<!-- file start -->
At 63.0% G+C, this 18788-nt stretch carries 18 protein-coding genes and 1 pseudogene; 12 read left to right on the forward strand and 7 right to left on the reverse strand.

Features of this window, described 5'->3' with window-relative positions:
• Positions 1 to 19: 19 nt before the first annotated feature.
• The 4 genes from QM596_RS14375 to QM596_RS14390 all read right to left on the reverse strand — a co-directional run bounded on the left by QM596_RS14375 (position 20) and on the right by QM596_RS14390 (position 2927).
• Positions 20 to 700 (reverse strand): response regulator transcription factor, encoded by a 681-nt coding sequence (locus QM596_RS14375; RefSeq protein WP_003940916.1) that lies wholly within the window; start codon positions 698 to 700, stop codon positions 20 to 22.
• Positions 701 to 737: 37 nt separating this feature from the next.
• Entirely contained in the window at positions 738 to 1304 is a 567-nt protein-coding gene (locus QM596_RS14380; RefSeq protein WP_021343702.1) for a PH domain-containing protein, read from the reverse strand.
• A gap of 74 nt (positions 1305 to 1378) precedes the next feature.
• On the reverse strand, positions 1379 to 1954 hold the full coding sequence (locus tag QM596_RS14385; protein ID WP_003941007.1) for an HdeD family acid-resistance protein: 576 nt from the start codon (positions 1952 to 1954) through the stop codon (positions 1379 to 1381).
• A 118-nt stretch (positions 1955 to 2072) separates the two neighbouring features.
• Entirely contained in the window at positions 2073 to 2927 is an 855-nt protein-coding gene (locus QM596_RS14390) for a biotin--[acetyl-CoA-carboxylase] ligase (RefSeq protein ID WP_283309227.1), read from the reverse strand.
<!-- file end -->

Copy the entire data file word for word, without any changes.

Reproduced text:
At 63.0% G+C, this 18788-nt stretch carries 18 protein-coding genes and 1 pseudogene; 12 read left to right on the forward strand and 7 right to left on the reverse strand.

Features of this window, described 5'->3' with window-relative positions:
• Positions 1 to 19: 19 nt before the first annotated feature.
• The 4 genes from QM596_RS14375 to QM596_RS14390 all read right to left on the reverse strand — a co-directional run bounded on the left by QM596_RS14375 (position 20) and on the right by QM596_RS14390 (position 2927).
• Positions 20 to 700 (reverse strand): response regulator transcription factor, encoded by a 681-nt coding sequence (locus QM596_RS14375; RefSeq protein WP_003940916.1) that lies wholly within the window; start codon positions 698 to 700, stop codon positions 20 to 22.
• Positions 701 to 737: 37 nt separating this feature from the next.
• Entirely contained in the window at positions 738 to 1304 is a 567-nt protein-coding gene (locus QM596_RS14380; RefSeq protein WP_021343702.1) for a PH domain-containing protein, read from the reverse strand.
• A gap of 74 nt (positions 1305 to 1378) precedes the next feature.
• On the reverse strand, positions 1379 to 1954 hold the full coding sequence (locus tag QM596_RS14385; protein ID WP_003941007.1) for an HdeD family acid-resistance protein: 576 nt from the start codon (positions 1952 to 1954) through the stop codon (positions 1379 to 1381).
• A 118-nt stretch (positions 1955 to 2072) separates the two neighbouring features.
• Entirely contained in the window at positions 2073 to 2927 is an 855-nt protein-coding gene (locus QM596_RS14390) for a biotin--[acetyl-CoA-carboxylase] ligase (RefSeq protein ID WP_283309227.1), read from the reverse strand.